I have a good life. I’ve been fortunate enough to experience good friends, a loving family, and colleagues that have been incredibly supportive. But there is one major difference between me and most people in my life: I have a chronic illness. With that, there are times I have to make choices that others don’t and often can’t relate to.
If you know me you know I’m a geek. I watch and read sci-fi and fantasy, play video games, and have collected items from Star Trek, Babylon 5, and Xena in my time. I have also attended DragonCon for 20 years. My relationship with the convention has outlasted most personal relationships I’ve had and is something I have been seriously committed to. Despite my father’s death just weeks before, I still attended, and with my new role as a mother, the convention hasn’t been compromised. This year marks two decades with the beloved event.
However, it almost wasn’t meant to be for me.
My brother comes down from Nashville to go with me, and as we got older we decided to invest in hotel expenses downtown and immerse ourselves in the full con. That way as our older bodies get tired, we have a space to easily escape to. Our hotel for the past several years has been the Sheraton Atlanta, as was the case this year.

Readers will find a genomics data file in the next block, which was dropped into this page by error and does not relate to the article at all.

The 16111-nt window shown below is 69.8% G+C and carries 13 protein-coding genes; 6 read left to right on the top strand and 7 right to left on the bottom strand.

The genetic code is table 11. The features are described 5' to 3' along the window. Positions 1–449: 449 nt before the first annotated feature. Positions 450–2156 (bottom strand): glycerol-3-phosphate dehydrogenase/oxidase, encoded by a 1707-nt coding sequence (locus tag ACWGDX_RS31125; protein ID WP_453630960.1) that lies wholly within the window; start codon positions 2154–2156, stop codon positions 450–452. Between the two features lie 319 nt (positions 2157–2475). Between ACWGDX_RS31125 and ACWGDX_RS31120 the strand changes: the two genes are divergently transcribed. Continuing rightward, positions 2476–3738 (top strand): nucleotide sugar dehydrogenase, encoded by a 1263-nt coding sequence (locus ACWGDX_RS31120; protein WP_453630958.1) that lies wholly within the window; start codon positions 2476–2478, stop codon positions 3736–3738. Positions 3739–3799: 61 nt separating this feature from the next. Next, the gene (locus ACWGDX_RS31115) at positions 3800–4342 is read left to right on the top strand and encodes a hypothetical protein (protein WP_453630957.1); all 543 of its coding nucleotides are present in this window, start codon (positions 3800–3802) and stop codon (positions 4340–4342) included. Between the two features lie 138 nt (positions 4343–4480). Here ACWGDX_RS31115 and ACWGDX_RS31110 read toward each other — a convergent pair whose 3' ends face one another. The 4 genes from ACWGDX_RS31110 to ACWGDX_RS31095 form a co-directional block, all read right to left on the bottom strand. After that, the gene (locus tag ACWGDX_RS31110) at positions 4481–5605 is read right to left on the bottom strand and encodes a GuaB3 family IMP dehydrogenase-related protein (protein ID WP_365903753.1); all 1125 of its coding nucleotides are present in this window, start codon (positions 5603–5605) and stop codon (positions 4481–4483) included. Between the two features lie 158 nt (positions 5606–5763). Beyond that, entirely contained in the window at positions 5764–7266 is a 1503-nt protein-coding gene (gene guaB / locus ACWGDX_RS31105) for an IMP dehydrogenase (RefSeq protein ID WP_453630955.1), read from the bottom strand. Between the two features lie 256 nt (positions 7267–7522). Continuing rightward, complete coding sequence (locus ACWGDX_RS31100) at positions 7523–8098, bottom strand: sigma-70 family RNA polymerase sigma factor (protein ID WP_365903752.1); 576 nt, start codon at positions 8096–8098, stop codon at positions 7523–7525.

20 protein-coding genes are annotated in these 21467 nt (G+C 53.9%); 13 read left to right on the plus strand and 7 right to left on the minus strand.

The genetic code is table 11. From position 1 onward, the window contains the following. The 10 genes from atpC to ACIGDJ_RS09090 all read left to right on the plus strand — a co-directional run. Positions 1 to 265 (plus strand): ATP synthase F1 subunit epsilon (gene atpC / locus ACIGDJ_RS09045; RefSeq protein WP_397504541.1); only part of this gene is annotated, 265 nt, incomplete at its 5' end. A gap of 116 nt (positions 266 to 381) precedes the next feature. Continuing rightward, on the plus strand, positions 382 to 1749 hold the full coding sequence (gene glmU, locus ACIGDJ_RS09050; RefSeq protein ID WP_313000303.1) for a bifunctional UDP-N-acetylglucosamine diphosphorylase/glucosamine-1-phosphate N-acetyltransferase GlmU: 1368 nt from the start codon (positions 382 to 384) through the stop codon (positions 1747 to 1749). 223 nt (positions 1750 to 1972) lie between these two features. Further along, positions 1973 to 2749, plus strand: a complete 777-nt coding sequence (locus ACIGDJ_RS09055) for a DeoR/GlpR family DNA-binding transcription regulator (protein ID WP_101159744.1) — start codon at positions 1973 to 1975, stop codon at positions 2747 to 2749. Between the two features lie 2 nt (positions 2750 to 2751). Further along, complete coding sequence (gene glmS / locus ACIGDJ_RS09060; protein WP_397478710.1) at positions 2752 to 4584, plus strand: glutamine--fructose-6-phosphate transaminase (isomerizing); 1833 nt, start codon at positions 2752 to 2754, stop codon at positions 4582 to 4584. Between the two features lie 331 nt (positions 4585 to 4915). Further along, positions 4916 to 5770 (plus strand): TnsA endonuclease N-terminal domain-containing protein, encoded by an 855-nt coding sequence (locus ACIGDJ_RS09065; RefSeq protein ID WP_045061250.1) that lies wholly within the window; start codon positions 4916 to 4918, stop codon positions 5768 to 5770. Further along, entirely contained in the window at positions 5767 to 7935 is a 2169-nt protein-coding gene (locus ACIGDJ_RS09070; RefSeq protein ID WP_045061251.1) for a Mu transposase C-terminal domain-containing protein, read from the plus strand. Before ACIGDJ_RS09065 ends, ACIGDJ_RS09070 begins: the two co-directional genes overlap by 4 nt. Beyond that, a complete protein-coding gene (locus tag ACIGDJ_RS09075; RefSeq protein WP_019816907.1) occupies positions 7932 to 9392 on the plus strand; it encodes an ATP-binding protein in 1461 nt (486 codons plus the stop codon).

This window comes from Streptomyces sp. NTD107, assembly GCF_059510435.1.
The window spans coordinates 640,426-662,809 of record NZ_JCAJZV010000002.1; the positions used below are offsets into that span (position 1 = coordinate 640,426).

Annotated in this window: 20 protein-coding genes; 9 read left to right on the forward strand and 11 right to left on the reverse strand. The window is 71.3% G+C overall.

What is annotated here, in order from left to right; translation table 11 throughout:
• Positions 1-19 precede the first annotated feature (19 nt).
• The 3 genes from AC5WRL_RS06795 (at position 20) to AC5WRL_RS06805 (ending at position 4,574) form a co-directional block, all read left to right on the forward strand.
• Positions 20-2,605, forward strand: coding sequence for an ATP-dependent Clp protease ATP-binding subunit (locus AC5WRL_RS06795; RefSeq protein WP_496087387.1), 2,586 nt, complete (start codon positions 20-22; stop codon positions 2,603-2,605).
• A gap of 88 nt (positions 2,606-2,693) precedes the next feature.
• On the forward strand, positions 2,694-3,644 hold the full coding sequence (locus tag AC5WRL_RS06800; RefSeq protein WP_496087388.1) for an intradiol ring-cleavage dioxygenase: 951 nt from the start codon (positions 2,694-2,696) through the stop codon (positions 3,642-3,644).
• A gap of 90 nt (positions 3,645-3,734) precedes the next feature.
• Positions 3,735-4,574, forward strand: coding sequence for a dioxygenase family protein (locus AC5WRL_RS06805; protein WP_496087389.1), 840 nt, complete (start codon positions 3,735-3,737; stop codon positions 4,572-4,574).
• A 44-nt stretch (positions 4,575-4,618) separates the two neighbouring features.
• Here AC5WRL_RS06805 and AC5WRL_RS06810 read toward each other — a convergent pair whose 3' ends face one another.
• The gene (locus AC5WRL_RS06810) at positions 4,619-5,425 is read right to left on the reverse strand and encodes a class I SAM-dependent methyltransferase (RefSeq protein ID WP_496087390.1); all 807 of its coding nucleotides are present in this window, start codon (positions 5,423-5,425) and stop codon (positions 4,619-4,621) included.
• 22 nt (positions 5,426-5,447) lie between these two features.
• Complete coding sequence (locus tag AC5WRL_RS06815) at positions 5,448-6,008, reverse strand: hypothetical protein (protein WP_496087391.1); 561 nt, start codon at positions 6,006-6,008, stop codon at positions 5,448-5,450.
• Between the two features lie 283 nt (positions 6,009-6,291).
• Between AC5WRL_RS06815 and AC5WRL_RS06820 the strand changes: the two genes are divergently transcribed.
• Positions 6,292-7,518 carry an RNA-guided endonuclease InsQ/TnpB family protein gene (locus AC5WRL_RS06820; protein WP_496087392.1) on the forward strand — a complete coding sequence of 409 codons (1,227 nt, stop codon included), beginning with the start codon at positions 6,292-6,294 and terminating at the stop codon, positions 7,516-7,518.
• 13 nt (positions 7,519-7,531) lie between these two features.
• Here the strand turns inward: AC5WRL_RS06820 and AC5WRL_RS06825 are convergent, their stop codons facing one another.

A random night in front of the TV turned into panic, as I saw on the news that there was an outbreak of Legionnaires’ Disease at the hotel that caused scores to become ill and one woman to die. The hotel was closed for weeks leading to the con but was reopened and cleared by the state to commence business.
I understood that most people didn’t think twice about going back, as the cause was discovered and fixed and life would continue as normal. But for me, I knew I wouldn’t be able to stay there. If I contracted the disease it would kill me because of my transplant. Others can see this as an overreaction to a problem that was solved, yet I knew in the rare event it wasn’t completely solved I wouldn’t survive. It wasn’t worth taking even a slight chance.
Thankfully the Marriott hotel chain that owns the hotel understood my anxiety and allowed me out of my reservation, which I was grateful for. My brother was also very understanding and didn’t back out on me as we dragged our aging selves to the convention via Uber and marked the big anniversary of our attendance.
This story outlines the extra effort those with an illness have to go through that people may never think of. When I get sick, I can’t take most over-the-counter medications to treat it and have to suffer more discomfort. When my son gets seriously sick, especially with Strep, he has to go to Katie Jo until he is healed. When he gets certain inoculations I have to be away from him for weeks.
You quickly learn to appreciate the things that go well, so that’s why I have a good life. And am proud to say my geek streak is still unbroken.